• Words moving and appearing to jump out of the page
  • Colours in the text
  • Glare, page too bright
  • Losing place, skipping words or lines
  • Poor understanding of text being read

How can I get tested?

Unfortunately, Colorimetry testing at this time is not available on the NHS and specialist optometrists are not widely found. For West Sussex residents, Sonia recommends Forbes Eyecare Ltd in Chichester. If you live further afield, try the Cerium Visual Technologies website where you can search for a specialist in your area.

Feel free to get in touch with SSW if you’d like to chat with Sonia or any of the team about your visual condition.


Sun Awareness Week: eye health

As we start to enjoy the arrival of Spring with any luck the sun will start shining through and give us warmer weather to enjoy the longer days.

We’re all looking forward to shedding the winter layers and reaching for the sun cream to protect our skin from UVA and UVB rays from the sun. 

One thing we may not consider is the damage those same rays can do to our eyes. It is important to start wearing proper eye protection at an early age to shield your eyes from years of ultraviolet exposure. The damage caused can take years to materialise and, by the time we notice the damage, it is often too late to reverse the effects. 

Some of the conditions caused by UVA and UVB rays are: 

  • Cataracts:  The most common cause of treatable sight loss and blindness, cataracts cloud and yellow the lens of your eye, causing progressive vision loss. 
  • Macular degeneration:  A major cause of vision loss for people over age 60, macular degeneration is caused by cumulative UV damage to the central portion of the retina, the back layer inside each eye that records what we see and sends it to your brain. 
  • Keratitis, or corneal sunburn: UV exposure can cause painful burning of the cornea, the clear surface that admits light and images to the retina. Also known as “snowblindness”, this condition occurs in skiers and hikers because of the sun’s intensity at altitudes and its reflective nature off water, snow and ice. 
  • Conjunctival cancers: although rare, these eye cancers are increasing, especially among older people. 

The best way to protect your eyes in the sun would be to avoid direct exposure although, even in this country, this can be quite difficult. You can wear sunglasses that block UVA and UVB rays; any reputable company will have this as standard. Prescription glasses can include a polarising tint that offers protection too. Hats with a good sized brim will provide shade for your eyes and the skin around them. Being aware of your surroundings and weather changes is great too as with cloud cover we often forget that harmful rays can still get through. Crucially bear in mind that, even if it is not hot in the sun, damage can still happen. 

SSW has Cocoon branded sunglasses available in the centre for £45 (RRP £59.99). Get in touch if you’d like to know more.


SSW awarded grant for Platinum Jubilee Community Art Project

SSW has been awarded £600 from the Adur and Worthing Trust, as part of Creative Commissions 2022, for its Platinum Jubilee Community Art Project.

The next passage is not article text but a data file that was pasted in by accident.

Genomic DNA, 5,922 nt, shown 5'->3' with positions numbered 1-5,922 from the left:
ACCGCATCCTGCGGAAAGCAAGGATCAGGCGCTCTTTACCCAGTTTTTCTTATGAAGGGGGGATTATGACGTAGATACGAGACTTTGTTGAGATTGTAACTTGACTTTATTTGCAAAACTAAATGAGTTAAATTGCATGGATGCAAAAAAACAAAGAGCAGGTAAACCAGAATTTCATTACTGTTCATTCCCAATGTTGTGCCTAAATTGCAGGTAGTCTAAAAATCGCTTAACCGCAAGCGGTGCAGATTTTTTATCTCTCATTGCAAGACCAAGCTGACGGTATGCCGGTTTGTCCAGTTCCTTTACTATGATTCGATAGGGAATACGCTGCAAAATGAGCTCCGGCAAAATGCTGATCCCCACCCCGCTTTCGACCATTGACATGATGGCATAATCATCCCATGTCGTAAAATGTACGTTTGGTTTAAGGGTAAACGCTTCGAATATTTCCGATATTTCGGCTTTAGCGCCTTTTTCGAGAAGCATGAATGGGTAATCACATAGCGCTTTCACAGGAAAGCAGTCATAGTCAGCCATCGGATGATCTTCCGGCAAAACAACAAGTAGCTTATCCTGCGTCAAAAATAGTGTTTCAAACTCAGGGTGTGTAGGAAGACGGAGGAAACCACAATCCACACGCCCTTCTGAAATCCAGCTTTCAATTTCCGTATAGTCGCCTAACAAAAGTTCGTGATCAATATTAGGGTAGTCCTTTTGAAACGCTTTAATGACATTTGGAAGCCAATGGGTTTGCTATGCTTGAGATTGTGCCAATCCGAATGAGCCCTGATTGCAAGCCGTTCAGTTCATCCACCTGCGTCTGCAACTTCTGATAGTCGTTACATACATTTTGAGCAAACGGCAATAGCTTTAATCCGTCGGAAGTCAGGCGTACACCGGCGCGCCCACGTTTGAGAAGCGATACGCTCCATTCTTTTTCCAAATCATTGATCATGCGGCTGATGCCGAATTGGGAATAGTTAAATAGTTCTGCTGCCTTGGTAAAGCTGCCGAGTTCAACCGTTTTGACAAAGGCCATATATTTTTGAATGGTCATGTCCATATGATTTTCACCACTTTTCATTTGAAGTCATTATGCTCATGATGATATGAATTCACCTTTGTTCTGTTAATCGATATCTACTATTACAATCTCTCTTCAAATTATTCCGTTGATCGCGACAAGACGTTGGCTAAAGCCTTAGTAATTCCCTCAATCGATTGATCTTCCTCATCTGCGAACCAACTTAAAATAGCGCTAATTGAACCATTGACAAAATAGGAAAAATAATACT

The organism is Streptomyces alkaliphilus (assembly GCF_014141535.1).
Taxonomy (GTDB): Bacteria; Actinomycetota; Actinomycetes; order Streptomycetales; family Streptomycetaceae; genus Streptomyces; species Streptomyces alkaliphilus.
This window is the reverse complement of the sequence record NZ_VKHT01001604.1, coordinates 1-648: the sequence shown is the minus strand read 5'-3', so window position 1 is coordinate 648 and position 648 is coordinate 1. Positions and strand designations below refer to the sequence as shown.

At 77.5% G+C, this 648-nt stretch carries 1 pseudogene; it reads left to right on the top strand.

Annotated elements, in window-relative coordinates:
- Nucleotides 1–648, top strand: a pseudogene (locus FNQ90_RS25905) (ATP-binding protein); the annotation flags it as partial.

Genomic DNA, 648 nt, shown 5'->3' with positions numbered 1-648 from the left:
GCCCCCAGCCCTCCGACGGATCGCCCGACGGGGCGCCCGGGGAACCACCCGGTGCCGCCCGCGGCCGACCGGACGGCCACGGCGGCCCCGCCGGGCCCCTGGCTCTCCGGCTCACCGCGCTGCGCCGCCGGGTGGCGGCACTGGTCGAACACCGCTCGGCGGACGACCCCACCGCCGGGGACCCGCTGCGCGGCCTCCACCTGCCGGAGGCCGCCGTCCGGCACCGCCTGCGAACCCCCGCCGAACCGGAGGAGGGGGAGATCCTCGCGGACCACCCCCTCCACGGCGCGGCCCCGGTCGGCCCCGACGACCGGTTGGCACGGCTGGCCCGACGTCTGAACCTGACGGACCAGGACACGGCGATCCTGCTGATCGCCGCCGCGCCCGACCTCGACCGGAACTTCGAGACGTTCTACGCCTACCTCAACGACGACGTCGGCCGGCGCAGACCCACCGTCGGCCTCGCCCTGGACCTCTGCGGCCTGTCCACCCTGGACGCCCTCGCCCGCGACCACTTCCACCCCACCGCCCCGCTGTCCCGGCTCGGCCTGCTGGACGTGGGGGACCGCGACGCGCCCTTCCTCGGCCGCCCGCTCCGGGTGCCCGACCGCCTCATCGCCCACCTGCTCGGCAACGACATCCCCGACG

The aim of the project is to, as we emerge from the effects of the pandemic, find new ways to engage and connect with both our members and our local community. This project will achieve this objective by collaborating with local talented artists to produce art that will be on show to the public, enhance our neighbourhood, and also foster a good community spirit by celebrating the Queen’s Platinum Jubilee together.

The project includes a series of workshops and events using a variety of techniques and materials to produce large material banners and wire crowns that will be displayed for the public to see and enhance the local area, ready for the Platinum Jubilee celebrations.

photo of people creating banners as part of a workshop at SSW

Our plan is to then host an afternoon tea in late May for the artists and everyone else who has participated in the project. This will be an opportunity to celebrate working together as well as the 70 years of her Majesty’s reign. 

All events taking place as part of the Platinum Jubilee Community Art Project can be found on our calendar. Contact the Centre (01903 235782 or to book a place on any of the events.

SSW has several partners in the project including Storm, Art-ful Pottery Cafe and the West End Gallery, all of whom are based near to SSW’s Centre in Rowlands Road. We’re also working with Fiona McVey and Jude Bitton of Inclusive Arts on this project, with Fiona being familiar to SSW members as our art teacher! It is hoped that the project will forge strong relationships between the partners and generate a feeling of community spirit.

The large, decorated banners created will be hung, prior to the Jubilee Bank Holiday weekend in June, on the metal posts positioned on both sides of Rowlands Road for everyone to enjoy. Large wire decorated crowns will also be made, at the organised workshops, and positioned securely on the top of the posts to add an extra dimension to the project.